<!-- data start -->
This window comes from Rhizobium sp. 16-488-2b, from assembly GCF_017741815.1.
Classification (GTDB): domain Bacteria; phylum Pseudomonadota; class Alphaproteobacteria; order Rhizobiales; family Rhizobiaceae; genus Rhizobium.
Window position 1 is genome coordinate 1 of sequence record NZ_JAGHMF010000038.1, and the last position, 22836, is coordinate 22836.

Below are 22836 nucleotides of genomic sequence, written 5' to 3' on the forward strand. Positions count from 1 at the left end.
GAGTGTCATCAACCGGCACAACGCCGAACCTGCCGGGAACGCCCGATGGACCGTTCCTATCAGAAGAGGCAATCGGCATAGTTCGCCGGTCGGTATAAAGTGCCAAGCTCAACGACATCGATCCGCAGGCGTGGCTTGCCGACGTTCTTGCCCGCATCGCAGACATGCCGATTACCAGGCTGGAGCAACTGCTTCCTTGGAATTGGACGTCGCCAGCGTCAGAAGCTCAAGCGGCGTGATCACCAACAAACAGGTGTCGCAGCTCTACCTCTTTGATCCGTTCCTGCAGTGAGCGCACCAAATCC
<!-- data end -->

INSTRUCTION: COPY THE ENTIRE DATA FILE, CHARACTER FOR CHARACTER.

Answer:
This window comes from Rhizobium sp. 16-488-2b, from assembly GCF_017741815.1.
Classification (GTDB): domain Bacteria; phylum Pseudomonadota; class Alphaproteobacteria; order Rhizobiales; family Rhizobiaceae; genus Rhizobium.
Window position 1 is genome coordinate 1 of sequence record NZ_JAGHMF010000038.1, and the last position, 22836, is coordinate 22836.

Below are 22836 nucleotides of genomic sequence, written 5' to 3' on the forward strand. Positions count from 1 at the left end.
GAGTGTCATCAACCGGCACAACGCCGAACCTGCCGGGAACGCCCGATGGACCGTTCCTATCAGAAGAGGCAATCGGCATAGTTCGCCGGTCGGTATAAAGTGCCAAGCTCAACGACATCGATCCGCAGGCGTGGCTTGCCGACGTTCTTGCCCGCATCGCAGACATGCCGATTACCAGGCTGGAGCAACTGCTTCCTTGGAATTGGACGTCGCCAGCGTCAGAAGCTCAAGCGGCGTGATCACCAACAAACAGGTGTCGCAGCTCTACCTCTTTGATCCGTTCCTGCAGTGAGCGCACCAAATCC